Introduction
Theory
HOWTO
Error Analysis
Examples
Questions
Applications in Engineering
Matlab
Maple

# Introduction

The method of gradient descent using the gradient to convert an N-dimensional
problem into a 1-dimensional problem. At this point, any of the other techniques
which we have used are now available to solve this 1-dimensional problem, which
may then be translated back to an N-dimensional solution.

# References

- Mathews, Section 8.3, Steepest Descent or Gradient Method, p.446.

# Theory

Given any scalar-valued function f(**x**) of an N-dimensional vector variable **x**,
the gradient **∇**f(**x**) is a vector which gives the direction of maximum
ascent at any point **x**. In this case, -**∇**f(**x**) is the direction
of maximum descent.

Thus, if we have a point **x**_{0}, we can evaluate the gradient at that
point and define

**x**_{0} - *t* **∇**f(**x**_{0}).
This defines a straight line in the N-dimensional space parametrized by the real variable
*t*. If we evaluate the function f(**x**) at the points on this line, namely
f(**x**_{0} + *t* **∇**f(**x**_{0})), this now becomes a function
of a single variable *t*. Thus, we can use quadratic optimization or Newton's method
to find a local minimum along that line.

Suppose we now calculate the value at which f attains a minimum along the given
line. Call this point *t*_{1}. If we now define **x**_{1} = **x**_{0} +
*t*_{1} **∇**f(**x**)), then we are hopefully close to the
local minima of f(**x**).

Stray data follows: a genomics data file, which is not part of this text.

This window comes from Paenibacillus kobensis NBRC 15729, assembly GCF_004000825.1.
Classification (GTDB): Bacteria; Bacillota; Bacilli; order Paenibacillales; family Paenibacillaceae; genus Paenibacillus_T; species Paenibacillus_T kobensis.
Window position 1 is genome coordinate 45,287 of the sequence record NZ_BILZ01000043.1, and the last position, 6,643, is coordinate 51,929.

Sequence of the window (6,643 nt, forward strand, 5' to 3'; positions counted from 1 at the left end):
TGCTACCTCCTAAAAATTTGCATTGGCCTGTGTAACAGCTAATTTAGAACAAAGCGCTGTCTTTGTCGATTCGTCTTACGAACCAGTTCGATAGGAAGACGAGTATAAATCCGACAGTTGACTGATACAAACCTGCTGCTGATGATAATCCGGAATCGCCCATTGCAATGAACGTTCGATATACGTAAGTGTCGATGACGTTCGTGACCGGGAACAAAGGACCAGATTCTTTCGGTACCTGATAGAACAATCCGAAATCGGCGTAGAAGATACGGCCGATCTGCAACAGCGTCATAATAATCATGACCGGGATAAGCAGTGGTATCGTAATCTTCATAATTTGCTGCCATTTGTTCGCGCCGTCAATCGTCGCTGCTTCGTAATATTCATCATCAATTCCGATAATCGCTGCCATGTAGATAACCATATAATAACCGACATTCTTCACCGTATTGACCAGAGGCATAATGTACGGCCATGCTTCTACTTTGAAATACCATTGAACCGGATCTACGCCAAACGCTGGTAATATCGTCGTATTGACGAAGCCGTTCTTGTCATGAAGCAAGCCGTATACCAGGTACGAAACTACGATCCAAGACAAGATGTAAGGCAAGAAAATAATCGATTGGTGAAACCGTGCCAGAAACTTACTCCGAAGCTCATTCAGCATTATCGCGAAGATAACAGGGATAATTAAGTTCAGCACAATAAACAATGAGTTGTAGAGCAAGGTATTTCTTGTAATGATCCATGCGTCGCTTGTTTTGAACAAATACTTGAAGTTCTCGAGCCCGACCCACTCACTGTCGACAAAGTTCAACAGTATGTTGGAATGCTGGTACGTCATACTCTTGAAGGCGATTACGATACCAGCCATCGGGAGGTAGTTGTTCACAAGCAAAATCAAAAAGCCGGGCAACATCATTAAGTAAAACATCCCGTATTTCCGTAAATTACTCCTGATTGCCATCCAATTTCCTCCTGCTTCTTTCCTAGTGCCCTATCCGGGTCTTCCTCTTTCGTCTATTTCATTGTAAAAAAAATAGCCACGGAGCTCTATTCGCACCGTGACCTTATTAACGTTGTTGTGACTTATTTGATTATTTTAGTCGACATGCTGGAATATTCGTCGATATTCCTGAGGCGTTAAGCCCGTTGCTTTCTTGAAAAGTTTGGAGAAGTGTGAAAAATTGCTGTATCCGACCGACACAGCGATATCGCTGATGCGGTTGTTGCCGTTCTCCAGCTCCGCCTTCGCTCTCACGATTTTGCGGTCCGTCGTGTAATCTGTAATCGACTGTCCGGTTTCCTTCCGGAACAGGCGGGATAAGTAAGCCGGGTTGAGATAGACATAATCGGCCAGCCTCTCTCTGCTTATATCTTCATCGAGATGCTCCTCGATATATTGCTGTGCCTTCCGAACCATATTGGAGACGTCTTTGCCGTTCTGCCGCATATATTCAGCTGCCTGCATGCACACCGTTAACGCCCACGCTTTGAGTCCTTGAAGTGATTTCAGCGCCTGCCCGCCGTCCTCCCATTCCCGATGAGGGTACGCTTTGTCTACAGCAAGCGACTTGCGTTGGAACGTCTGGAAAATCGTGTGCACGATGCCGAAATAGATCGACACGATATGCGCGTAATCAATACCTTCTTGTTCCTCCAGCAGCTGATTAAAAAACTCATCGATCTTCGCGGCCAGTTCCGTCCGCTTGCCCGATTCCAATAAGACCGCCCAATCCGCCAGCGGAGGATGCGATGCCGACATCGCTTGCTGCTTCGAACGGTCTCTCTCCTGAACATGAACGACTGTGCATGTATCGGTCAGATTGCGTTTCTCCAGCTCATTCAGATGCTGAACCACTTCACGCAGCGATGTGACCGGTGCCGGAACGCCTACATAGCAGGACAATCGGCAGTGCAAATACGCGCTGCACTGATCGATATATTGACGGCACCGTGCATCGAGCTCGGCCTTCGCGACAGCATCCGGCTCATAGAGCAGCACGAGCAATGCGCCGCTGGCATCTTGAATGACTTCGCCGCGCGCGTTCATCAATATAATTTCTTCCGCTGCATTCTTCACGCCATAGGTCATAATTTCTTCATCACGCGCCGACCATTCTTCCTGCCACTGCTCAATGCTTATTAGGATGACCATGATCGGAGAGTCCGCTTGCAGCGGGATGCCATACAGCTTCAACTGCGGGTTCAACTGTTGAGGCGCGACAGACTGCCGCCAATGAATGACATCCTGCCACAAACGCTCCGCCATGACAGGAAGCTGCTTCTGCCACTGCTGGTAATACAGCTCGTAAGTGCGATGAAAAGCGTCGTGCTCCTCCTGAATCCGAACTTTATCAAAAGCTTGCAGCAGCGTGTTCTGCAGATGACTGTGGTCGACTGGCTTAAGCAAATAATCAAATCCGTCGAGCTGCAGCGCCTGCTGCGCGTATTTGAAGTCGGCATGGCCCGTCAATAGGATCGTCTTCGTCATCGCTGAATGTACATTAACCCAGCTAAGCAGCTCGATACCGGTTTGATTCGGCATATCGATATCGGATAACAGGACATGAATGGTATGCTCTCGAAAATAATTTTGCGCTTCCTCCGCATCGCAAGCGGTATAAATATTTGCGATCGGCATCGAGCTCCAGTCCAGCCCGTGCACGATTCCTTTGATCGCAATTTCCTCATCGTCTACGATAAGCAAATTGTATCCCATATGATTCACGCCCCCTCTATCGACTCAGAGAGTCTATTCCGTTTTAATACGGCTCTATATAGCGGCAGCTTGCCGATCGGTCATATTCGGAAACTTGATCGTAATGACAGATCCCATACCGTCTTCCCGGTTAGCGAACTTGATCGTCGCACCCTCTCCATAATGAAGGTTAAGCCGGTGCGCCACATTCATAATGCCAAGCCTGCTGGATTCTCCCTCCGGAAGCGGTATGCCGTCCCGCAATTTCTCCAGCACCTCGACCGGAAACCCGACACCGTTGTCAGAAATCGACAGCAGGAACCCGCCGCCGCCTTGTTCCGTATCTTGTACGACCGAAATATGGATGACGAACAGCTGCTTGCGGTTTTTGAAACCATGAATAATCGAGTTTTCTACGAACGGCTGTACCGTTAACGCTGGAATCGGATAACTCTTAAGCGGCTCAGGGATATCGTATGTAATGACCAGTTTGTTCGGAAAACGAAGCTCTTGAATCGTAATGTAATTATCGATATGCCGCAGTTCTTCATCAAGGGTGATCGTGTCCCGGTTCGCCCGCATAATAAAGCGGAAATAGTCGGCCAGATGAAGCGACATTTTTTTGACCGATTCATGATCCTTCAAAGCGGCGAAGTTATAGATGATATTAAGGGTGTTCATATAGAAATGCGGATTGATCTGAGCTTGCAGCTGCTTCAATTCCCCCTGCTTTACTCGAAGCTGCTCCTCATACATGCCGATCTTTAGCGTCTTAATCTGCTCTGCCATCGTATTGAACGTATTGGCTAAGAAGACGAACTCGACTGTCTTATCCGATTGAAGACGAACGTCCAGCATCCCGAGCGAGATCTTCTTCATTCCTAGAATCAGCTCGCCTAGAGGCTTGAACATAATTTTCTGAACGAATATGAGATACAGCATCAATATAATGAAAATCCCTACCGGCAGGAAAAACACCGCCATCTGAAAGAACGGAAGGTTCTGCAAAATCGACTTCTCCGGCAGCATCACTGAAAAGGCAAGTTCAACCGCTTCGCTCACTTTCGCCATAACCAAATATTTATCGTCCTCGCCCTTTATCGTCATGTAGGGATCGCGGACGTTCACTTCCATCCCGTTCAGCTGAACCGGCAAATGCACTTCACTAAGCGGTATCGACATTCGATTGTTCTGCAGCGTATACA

Note that because the point **x**_{1} is at a local minima along the line **x**_{0} +
*t* **∇**f(**x**)), this means that the directional derivative
at **x**_{1} in the direction of **∇**f(**x**_{0}) must be zero. Therefore,
the gradient **∇**f(**x**_{1}) must be perpendicular to the gradient **∇**f(**x**_{0}).

Having found **x**_{1}, we can now find the next approximation **x**_{2}.

# HOWTO

# Problem

Given a scalar-valued function of a vector variable, f(**x**), find a local minima
of that function. We will assume **x** is an N-dimensional vector.

# Assumptions

We will assume that the function f(**x**) is continuous.

# Tools

We will use sampling, Taylor series (in higher dimensions), and iteration.

# Initial Requirements

We have an initial bound **x**_{0} on the minima.

# Iteration Process

Given the approximation **x**_{n − 1},
calculate the gradient **∇**f(**x**). Evaluate this
gradient at the point **x**_{n − 1} and then
evaluate f( **x**_{n − 1} + *t***∇**f(**x**_{n − 1}) ).
This is a function of a single real variable *t*, so at this point, use
whichever optimization technique for a single variable is appropriate (be it
a golden-mean search, Newton's method, or quadratic optimization).

Having found a value *t*_{n}, let:

**x**_{n} = **x**_{n − 1} + *t*_{n} **∇**f(**x**_{n − 1}).
# Halting Conditions

- We halt if both of the following conditions are met:
- The step between successive iterates is sufficiently small,
||
**x**_{n} - **x**_{n − 1}|| < ε_{step}, and
- The difference between
*y* values
sufficiently small, |f(**x**_{n}) - f(**x**_{n − 1})| < ε_{abs}.

- If the gradient is
**0**.
- If we have iterated some maximum number of times, say
*N*, and
have not met Condition 1, we halt and indicate that a solution was not found.

If we halt due to Condition 1, we state that **x**_{n} is our
approximation to the minimum.

If we halt due to either Condition 2 or 3, we may either choose a different
initial approximation **x**_{0} or state that a solution may not exist.

# Error Analysis

To be completed.

# Examples

# Example 1

Consider the function f(**x**) = *x*_{1}^{2} - 4*x*_{1} + 2*x*_{1}*x*_{2} + 2*x*_{2}^{2} + 2**x*_{2} + 14. This function
has a minimum at **x** = (5, -3)^{T}. This function is shown in Figure 1.

Figure 1. A function of a 2-dimensional vector.

Suppose, however, that we
have the approximation **x** = (4, -4)^{T}. We can calculate the gradient:

This gradient evaluated at (4, -4)^{T} is (-4, -6)^{T}. Figure 2 shows an arrow